What a Difference a Grille Makes?

what a difference a grille makes

Perusing sales data for the month of November, something popped out from the always entertaining Ford Motor Company file. While the company as a whole saw its volume fall 6.9 percent, year over year, last month, Lincoln finished November on a high note — something it hasn’t seen much of this year, Navigator sales notwithstanding.

Compared to the Ford brand’s 7.3 percent YoY drop, the Lincoln brand saw a 3 percent increase. Still down since the start of the year (a trait it shares with the Blue Oval brand), Lincoln’s November sales increase wasn’t just fueled by the hulking Navigator. A new nameplate appeared last month, tacked onto a pre-existing vehicle. Were buyers holding out for a new grille?

That nameplate would be Nautilus, the steampunk-sounding moniker applied to what was once the MKX for the 2019 model year.

Combined Nautilus and MKX sales last month rose 20.4 percent, year over year. That’s no statistical fluke, either — sales in November 2017 were in line with the other months of that strong-selling year, which proved the MKX’s best since 2007. With 3,155 vehicles moved last month, November was the model’s best month since December 2016 (which was a barn-burner of a sales month for almost all brands).

For 2019, the renamed model adopts a Continental-inspired corporate grille, a new base engine, plus a helping of new content and revamped Black Label themes. Gone is the split [s]whale[/s] waterfall grille that dates back, in revised form, to the first-generation model’s 2011 refresh. The theme carried over to the second-gen model in 2016.

Of course, one month does not a trend make. Who knows what some Lincoln dealers did to move those 2018 MKX models off the lot (the brand’s consumer site shows an extra $500 in customer cash for buyers and lessees starting in early November — pretty small potatoes). Regardless, the showing is notable given the MKX’s rocky year, with company execs no doubt hoping the new face will continue turning new heads and opening new wallets.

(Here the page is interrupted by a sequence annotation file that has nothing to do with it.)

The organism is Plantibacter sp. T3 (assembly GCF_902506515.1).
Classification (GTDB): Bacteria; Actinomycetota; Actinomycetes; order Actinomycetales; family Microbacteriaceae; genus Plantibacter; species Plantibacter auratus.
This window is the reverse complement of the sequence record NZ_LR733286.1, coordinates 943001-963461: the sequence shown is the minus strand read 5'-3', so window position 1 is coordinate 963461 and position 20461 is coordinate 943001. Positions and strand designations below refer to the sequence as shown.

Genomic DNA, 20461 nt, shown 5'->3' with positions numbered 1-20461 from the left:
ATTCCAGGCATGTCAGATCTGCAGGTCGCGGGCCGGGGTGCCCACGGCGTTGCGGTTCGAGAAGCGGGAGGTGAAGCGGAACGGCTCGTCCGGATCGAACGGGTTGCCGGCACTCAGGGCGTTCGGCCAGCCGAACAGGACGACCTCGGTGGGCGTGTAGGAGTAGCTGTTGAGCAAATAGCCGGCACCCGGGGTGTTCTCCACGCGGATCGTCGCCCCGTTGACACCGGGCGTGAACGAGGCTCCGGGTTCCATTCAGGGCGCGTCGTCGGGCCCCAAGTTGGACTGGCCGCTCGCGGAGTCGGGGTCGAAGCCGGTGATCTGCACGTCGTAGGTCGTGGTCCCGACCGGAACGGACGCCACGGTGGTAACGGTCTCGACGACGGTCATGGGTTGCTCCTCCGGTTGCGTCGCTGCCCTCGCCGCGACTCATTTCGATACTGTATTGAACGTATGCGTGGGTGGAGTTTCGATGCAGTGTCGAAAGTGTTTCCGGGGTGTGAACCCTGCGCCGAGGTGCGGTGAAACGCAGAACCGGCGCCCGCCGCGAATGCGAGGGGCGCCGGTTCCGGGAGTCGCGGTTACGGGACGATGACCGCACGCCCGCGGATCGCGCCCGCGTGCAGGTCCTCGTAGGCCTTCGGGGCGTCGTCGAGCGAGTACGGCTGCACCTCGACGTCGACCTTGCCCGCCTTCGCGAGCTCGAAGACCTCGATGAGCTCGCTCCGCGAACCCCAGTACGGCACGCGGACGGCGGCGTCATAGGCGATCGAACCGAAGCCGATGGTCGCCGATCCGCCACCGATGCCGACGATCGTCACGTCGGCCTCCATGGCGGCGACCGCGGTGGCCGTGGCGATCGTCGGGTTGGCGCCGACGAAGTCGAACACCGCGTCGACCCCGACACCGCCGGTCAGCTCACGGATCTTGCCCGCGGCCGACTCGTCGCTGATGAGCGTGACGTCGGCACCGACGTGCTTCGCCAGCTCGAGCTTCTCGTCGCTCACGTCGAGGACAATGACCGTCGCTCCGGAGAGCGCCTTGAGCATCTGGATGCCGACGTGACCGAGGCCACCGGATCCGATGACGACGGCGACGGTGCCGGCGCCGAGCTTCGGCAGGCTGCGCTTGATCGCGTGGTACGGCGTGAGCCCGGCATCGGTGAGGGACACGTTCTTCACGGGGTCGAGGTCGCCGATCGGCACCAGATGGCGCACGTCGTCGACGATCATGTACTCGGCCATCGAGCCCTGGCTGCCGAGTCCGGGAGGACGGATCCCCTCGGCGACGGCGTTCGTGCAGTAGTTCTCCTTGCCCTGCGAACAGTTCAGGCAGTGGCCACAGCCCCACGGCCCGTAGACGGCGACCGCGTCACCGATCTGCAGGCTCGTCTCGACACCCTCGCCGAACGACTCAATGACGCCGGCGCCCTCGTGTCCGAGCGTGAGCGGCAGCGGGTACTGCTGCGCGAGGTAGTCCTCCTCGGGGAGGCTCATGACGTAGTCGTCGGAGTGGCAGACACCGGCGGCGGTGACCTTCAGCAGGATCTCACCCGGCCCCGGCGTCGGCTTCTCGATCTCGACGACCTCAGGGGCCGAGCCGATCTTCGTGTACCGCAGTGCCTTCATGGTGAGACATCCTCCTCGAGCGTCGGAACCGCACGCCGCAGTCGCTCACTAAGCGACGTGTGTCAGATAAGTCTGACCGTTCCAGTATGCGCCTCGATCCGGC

Year-to-date sales are still down 10.1 percent, while the brand itself is down 8.4 percent.

Elsewhere in the lineup, the compact MKC, which arrived this summer with a similarly refreshed look, posted an 11.1 percent year-over-year sales increase, though it’s not a marked departure from previous months. Through the end of November, MKC sales are down 4.4 percent. Lincoln’s sedans didn’t reverse their downward sales trajectory — a fact that shouldn’t come as a surprise to anyone.

As for the range-topping margin king (the Navigator), Lincoln’s largest ute saw sales stats catch up to it. The redesigned model went on sale in November 2017, so increases of the triple-digit percentage variety are now a thing of the past. Still, the model’s continuing to gain ground, with last month’s sales up 27.3 percent.

Sprucing up the MKX into the Nautilus was something of an afterthought compared to the late-2018 introduction of the Navigator and the looming release of the all-important Aviator, Lincoln’s biggest-ticket items and the keys to its future success. Still, if the Nautilus sales bump continues, it goes to show that paying even a little bit of attention to a denizen of the crossover realm can pay off.

[Images: Lincoln Motor Company]

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  • EBFlex EBFlex on Dec 09, 2018

    Another generic SUV in a sea of generic SUVs. This MKEdge does nothing to set itself apart from everyone else. Since Lincoln's are just tarted up Fords, you'd think Lincoln would lower the price considerably as a way to get people into the showroom. People respond very well getting a good price. You can't just expect people to pay top end market prices for near-luxury vehicles when there are far better and established marques out there.

  • Flipper35 Flipper35 on Dec 10, 2018

    The vehicle at the top is one of the nicer looking Kias I have seen. Oh wait, they just aped the Kia grill and made it taller. Never mind. I have to say the new grill is an order of magnitude better looking than the old one.

  • 2ACL What tickles me is that the Bronco looks the business with virtually none of the black plastic cladding many less capable crossovers use.
  • IBx1 For all this time with the hellcat engine, everything they made was pathetic automatic scum save for the Challenger. A manual Durango, Grand Cherokee, Charger, 300C, et al would have been the real last gasp for driving enthusiasts. As it is, the party is long over.
  • MaintenanceCosts The sweet spot of this generation isn't made anymore: the SRT 392. The Scat Pack is more or less filling the same space but it lacks a lot of the goodies, including SRT suspension, brakes, and seats. The Hellcat is too much and isn't available with a manual anymore.
  • Arthur Dailey I am normally a fan of Exner's designs but by this time the front end on the Stutz like most of the rest of the vehicle is a laughable monstrosity of gauche. The interior finishes suit the rest of the vehicle. Corey please put this series out of its misery. This is one vehicle manufacturer best left on the scrap heap of history.
  • Art Vandelay I always thought what my Challenger really needed was a convertible top to make it heavier and make visability worse.